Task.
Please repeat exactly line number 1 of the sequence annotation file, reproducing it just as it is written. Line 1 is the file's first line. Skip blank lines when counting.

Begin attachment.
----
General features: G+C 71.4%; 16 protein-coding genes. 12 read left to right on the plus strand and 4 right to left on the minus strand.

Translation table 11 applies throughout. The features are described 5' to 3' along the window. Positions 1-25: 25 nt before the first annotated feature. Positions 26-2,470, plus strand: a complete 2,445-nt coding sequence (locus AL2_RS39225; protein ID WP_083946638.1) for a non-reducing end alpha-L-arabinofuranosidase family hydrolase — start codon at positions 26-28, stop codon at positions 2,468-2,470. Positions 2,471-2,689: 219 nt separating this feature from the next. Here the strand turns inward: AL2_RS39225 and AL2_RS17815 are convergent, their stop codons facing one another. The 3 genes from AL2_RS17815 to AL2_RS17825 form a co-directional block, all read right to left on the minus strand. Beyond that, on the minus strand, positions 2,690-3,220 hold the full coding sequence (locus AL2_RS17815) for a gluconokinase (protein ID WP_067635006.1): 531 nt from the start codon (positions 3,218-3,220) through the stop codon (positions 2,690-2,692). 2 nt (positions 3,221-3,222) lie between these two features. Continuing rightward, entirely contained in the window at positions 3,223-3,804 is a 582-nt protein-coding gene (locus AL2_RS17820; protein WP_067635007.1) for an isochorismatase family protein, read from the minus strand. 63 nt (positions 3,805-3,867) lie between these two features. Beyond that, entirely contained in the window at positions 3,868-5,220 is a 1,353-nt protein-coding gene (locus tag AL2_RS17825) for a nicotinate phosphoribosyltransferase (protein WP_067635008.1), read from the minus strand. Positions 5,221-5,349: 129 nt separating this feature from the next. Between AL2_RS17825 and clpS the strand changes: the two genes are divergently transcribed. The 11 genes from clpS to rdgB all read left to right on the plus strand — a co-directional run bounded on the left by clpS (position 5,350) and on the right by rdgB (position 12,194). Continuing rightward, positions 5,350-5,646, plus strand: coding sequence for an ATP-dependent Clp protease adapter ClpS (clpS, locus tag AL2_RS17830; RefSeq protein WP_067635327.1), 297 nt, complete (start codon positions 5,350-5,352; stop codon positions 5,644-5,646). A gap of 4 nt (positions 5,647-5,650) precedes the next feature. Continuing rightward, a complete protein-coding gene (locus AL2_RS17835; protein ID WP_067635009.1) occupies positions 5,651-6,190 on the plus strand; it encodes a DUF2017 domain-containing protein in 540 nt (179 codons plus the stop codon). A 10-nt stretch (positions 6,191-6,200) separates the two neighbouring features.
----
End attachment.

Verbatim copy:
General features: G+C 71.4%; 16 protein-coding genes. 12 read left to right on the plus strand and 4 right to left on the minus strand.